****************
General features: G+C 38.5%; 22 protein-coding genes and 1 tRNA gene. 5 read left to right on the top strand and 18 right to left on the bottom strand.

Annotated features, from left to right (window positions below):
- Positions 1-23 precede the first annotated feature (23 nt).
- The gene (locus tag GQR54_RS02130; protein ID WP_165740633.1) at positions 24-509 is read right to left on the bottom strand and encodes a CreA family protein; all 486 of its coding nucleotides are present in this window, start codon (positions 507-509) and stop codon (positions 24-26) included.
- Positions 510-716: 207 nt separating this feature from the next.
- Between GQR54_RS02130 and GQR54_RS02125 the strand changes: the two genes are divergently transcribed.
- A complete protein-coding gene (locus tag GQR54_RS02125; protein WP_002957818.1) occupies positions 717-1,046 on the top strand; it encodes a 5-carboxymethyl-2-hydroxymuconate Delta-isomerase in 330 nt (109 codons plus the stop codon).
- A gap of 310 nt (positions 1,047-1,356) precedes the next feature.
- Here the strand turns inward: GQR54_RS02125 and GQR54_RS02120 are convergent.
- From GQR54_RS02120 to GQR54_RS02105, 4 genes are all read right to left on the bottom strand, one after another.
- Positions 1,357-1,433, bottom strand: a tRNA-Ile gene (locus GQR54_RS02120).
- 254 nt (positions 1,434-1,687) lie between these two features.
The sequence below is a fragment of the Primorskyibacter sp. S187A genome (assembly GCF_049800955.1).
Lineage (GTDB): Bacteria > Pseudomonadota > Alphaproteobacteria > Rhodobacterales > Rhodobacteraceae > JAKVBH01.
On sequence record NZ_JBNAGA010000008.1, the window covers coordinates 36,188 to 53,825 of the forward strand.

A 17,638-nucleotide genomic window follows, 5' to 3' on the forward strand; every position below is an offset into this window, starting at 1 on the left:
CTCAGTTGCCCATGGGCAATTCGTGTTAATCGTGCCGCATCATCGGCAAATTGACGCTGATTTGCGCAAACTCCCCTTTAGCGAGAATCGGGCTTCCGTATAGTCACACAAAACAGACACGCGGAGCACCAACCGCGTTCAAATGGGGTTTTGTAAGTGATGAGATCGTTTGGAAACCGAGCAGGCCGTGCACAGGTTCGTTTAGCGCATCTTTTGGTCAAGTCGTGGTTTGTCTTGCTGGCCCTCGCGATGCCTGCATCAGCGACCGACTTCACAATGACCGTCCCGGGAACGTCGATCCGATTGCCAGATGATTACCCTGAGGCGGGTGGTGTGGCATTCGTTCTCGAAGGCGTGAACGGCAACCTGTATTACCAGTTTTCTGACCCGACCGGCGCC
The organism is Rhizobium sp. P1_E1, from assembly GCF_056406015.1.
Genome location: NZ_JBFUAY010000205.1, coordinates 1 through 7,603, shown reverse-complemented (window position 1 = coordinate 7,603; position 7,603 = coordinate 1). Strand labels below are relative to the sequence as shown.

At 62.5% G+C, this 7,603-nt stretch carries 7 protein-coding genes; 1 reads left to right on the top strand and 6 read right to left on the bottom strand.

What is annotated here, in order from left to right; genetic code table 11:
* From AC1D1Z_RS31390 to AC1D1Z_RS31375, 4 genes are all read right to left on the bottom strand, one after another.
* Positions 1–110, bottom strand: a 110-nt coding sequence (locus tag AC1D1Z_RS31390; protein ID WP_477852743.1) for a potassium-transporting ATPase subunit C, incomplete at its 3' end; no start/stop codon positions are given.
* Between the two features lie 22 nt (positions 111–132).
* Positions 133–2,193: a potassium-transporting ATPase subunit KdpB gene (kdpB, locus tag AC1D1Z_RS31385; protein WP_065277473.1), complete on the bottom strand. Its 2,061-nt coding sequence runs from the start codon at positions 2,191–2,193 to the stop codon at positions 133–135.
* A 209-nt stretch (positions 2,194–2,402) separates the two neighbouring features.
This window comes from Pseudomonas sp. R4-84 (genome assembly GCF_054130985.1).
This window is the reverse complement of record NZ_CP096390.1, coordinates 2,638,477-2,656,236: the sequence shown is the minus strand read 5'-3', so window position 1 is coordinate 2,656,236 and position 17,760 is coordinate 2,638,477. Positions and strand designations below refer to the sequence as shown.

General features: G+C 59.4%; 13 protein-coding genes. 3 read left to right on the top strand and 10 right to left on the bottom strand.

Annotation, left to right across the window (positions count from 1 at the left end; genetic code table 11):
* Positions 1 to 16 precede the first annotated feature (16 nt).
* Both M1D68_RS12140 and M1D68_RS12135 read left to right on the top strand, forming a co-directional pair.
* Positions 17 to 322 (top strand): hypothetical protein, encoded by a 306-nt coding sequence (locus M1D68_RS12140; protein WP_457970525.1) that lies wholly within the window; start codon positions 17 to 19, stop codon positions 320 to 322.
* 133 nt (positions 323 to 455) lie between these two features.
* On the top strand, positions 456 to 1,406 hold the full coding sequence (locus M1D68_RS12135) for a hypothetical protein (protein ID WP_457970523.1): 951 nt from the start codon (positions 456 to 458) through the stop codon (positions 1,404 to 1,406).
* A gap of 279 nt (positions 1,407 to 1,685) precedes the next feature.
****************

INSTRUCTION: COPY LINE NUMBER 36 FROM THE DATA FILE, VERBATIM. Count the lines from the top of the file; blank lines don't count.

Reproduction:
* A gap of 279 nt (positions 1,407 to 1,685) precedes the next feature.